Many questions have been unanswered since two people, later identified as Nona McEwan and Randy Crosson, were killed during an alleged hostage taking and police standoff in Surrey, British Columbia on March 29, 2019. Foremost among these was whether RCMP officers actually fired the fatal shots, killing both people. Police have been notably silent on that question all the while putting out a public narrative that they used lethal force to save a hostage who was probably killed by the hostage taker. On May 2 the horrible answer finally came. The Independent Investigations Office of British Columbia (IIO) has publicly confirmed that both Nona McEwan and Randy Crosson were killed by multiple shots fired by the RCMP.
Initial reports suggested that both had been shot with Crosson dying at the scene and McEwan dying later in hospital. Police alleged that Crosson had taken McEwan hostage and implied that police violence was necessary to save the hostage.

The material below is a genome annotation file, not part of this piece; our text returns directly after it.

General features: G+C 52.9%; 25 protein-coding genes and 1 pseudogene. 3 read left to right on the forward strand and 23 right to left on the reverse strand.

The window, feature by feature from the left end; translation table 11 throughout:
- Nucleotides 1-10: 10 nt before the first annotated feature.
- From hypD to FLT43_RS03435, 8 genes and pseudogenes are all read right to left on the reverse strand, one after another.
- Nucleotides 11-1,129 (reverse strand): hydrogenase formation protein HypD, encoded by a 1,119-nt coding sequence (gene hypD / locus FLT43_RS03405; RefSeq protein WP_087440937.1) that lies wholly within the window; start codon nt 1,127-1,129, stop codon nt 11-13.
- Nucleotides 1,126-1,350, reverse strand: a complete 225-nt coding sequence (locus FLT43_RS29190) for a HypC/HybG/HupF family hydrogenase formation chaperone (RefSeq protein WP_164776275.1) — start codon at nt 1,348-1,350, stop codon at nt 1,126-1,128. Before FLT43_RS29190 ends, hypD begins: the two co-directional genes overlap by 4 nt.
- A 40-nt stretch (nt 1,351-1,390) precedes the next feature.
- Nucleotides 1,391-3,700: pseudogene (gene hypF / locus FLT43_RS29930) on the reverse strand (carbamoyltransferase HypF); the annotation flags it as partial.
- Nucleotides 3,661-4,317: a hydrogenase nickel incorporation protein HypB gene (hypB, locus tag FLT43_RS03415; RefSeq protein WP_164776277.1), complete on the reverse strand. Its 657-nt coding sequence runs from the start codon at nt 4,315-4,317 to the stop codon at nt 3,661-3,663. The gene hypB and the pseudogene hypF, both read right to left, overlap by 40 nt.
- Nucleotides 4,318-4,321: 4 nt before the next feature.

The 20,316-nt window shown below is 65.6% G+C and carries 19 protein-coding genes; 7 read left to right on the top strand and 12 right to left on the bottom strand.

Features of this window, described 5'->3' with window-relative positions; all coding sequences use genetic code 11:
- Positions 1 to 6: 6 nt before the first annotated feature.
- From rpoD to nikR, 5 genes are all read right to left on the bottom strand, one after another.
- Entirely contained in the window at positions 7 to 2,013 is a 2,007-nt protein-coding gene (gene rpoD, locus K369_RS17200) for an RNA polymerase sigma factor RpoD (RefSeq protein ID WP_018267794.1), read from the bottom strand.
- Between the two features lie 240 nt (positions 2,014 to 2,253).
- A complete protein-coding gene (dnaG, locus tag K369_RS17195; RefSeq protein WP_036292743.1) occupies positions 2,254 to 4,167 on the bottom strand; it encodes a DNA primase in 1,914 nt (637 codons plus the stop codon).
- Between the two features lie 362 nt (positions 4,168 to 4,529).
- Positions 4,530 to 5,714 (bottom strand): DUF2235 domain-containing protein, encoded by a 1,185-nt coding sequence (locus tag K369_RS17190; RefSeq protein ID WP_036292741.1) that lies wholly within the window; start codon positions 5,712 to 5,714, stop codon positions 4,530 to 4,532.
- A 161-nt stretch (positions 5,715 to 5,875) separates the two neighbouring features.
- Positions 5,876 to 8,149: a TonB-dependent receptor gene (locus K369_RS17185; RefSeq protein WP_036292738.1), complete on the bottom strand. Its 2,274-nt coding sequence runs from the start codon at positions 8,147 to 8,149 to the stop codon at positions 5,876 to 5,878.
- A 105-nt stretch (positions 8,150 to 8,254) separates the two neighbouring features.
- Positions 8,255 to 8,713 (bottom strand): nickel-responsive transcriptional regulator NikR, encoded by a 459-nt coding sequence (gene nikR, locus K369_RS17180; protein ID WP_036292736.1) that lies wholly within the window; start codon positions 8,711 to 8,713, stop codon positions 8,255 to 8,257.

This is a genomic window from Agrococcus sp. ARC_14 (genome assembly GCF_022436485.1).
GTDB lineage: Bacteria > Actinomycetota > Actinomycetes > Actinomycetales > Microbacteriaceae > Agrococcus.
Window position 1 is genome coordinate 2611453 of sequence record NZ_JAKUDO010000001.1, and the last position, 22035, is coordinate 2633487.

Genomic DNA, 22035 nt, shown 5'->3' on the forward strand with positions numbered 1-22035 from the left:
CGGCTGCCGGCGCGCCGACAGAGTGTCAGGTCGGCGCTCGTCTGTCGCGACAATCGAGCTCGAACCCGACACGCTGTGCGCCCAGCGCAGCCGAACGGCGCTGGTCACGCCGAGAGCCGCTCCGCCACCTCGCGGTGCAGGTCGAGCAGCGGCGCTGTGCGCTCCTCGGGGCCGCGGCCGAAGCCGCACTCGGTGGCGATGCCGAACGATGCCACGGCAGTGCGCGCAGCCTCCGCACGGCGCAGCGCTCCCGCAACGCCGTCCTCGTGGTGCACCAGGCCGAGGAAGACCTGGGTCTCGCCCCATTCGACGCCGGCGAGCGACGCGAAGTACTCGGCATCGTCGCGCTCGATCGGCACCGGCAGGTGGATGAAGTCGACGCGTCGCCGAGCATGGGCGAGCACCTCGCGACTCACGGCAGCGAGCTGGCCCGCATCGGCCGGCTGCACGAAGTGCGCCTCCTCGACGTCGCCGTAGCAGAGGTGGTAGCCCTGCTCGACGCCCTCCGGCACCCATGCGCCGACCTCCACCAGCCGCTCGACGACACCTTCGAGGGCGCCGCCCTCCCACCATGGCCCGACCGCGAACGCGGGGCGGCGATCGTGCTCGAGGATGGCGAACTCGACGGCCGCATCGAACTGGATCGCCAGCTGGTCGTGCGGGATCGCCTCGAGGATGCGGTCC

When asked previously by reporters if he could say conclusively that a police bullet did not hit Nona McEwan, the Surrey Now-Leader reports that Integrated Homicide Investigation Team spokesperson Corporal Frank Jang replied:
“No, I mean that’s all part of the investigation that’s happening now. There will be updates coming forth from the IIO but all those details, the exact mechanism, entries, where the shots came from, that’s all going to be part of the investigation. I can’t comment further because it’s still ongoing.”
Police control the information flow when they kill in the Canadian context. In various cases when they kill, they frame reports of events to blame victims or suggest that police acted heroically under immediate threat. As in this case they suggest that a victim was killed by “a suspect” rather than by police.